Hijacking epidemic in America: 1961-1972

It has been called a hijacking epidemic. Between 1961 and 1972, more than 150 flights were hijacked in American airspace. At the height of the trend, aeroplanes were hijacked at a rate of nearly one per week.

The hijackers' reasons were varied. Some wanted to escape to countries like Cuba and Algeria. Others used the planes and their passengers as leverage to extort ransom or to promote a political cause.

Brendan I Koerner, author of The Skies Belong to Us, told the BBC that news of each air piracy incident inspired others.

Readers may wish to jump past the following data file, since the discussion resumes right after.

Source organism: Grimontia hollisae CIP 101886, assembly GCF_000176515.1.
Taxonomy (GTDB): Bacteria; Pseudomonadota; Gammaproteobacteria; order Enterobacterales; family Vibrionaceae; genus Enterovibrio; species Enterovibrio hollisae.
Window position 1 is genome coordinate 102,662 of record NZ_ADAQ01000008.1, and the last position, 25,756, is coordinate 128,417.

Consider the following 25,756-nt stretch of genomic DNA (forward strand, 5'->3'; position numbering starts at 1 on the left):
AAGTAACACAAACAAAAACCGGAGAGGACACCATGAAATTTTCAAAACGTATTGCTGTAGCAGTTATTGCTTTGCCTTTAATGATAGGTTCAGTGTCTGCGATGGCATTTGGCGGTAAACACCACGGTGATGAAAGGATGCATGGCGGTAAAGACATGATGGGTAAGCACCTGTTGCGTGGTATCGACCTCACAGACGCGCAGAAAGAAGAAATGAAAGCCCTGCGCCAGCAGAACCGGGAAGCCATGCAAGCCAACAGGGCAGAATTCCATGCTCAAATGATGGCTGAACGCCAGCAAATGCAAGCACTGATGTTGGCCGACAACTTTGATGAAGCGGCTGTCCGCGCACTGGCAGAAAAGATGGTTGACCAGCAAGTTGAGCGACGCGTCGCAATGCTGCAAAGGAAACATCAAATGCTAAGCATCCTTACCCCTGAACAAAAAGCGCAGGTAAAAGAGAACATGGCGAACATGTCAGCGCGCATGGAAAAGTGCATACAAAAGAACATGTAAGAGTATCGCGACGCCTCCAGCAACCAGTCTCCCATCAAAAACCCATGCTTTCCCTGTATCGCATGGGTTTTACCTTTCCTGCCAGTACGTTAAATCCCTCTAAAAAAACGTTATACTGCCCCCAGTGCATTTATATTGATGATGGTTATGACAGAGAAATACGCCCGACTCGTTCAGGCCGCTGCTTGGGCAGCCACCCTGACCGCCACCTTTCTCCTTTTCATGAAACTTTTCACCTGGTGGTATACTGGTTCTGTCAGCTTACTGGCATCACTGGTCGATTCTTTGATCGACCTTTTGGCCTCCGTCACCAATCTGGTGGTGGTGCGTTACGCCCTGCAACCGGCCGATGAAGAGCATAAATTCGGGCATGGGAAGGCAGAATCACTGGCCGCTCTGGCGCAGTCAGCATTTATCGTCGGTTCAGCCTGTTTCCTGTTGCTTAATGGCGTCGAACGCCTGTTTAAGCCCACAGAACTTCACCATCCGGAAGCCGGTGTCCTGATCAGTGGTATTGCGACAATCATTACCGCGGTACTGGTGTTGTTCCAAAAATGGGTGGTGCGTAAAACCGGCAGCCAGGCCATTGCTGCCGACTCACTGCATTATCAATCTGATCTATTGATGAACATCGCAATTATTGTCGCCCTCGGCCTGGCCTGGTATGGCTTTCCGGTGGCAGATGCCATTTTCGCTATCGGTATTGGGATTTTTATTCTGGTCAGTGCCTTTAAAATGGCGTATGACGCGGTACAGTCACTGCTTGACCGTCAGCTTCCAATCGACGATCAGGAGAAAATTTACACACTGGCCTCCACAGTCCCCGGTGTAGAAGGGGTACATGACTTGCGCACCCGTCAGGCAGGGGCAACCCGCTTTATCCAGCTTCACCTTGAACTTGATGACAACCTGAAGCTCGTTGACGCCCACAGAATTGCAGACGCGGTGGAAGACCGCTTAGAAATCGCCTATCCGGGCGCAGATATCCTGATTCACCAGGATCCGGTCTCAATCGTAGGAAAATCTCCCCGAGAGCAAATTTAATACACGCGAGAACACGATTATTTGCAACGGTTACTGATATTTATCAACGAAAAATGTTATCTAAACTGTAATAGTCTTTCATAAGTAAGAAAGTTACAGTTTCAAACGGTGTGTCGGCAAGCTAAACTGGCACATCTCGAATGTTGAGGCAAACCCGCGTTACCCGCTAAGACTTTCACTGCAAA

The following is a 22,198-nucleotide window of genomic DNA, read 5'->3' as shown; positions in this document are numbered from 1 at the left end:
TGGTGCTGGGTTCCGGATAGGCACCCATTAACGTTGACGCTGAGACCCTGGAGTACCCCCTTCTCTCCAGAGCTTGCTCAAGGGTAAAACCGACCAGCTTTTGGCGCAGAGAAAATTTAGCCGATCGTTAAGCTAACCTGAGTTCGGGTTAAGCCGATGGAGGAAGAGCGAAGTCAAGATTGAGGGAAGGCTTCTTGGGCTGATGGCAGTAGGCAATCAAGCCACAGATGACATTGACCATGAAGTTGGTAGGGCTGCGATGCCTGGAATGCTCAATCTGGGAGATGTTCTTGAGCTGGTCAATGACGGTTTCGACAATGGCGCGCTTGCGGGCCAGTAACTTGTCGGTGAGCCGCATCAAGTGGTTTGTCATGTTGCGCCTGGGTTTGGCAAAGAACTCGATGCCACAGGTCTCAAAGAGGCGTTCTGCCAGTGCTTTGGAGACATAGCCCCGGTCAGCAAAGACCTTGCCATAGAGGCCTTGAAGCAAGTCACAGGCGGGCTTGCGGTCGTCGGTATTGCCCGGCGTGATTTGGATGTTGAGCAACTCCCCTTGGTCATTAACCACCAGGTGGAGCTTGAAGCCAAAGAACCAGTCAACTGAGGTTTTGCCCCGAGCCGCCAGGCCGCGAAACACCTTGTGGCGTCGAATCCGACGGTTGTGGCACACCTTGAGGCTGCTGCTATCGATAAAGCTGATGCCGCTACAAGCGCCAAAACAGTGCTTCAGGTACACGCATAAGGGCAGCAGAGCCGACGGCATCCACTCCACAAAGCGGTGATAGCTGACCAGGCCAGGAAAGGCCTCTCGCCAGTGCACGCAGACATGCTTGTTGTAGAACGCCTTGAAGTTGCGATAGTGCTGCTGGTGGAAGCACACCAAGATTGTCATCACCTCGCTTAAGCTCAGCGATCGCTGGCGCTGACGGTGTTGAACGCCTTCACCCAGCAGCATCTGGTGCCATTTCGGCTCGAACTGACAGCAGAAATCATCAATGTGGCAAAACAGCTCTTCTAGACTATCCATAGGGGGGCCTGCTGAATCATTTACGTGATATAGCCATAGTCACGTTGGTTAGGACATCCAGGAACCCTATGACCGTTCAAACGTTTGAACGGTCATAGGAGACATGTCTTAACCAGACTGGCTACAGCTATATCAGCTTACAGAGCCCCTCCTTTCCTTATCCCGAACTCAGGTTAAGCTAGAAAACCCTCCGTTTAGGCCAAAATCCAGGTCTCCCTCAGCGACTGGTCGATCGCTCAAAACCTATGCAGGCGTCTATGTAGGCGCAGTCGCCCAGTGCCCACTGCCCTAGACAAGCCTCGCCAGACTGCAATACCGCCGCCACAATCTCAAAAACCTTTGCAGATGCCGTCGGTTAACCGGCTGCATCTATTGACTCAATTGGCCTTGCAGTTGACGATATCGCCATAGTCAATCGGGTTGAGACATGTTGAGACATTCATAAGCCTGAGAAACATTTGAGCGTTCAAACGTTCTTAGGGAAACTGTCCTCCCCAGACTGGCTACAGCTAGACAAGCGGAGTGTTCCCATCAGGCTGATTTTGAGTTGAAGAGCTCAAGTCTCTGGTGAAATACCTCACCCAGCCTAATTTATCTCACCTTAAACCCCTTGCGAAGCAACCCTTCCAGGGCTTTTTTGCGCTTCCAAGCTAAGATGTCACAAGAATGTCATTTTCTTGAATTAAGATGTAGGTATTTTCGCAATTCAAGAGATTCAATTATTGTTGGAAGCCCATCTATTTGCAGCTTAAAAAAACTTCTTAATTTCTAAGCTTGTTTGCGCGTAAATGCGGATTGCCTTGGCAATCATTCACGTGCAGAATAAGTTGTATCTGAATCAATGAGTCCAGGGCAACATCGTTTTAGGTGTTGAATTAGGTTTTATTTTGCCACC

"It was a time when people kind of embraced outlaws," he said, "because there was so much distrust of the establishment."

In the period before universal airport security checks, it was easy to bring a gun or homemade bomb onto a plane. Airlines usually gave in to all demands, hoping to get the passengers and planes back safely.

Two of the most unlikely skyjackers were disillusioned Vietnam veteran Roger Holder and 20-year-old party girl Cathy Kerkow. In 1972, they commandeered a Western Airlines flight to Seattle, and after a few missteps, escaped across an ocean with a half million dollars in ransom money.

Produced by the BBC's Ashley Semler and Bill McKenna

Video courtesy: British Pathé, Prelinger Archives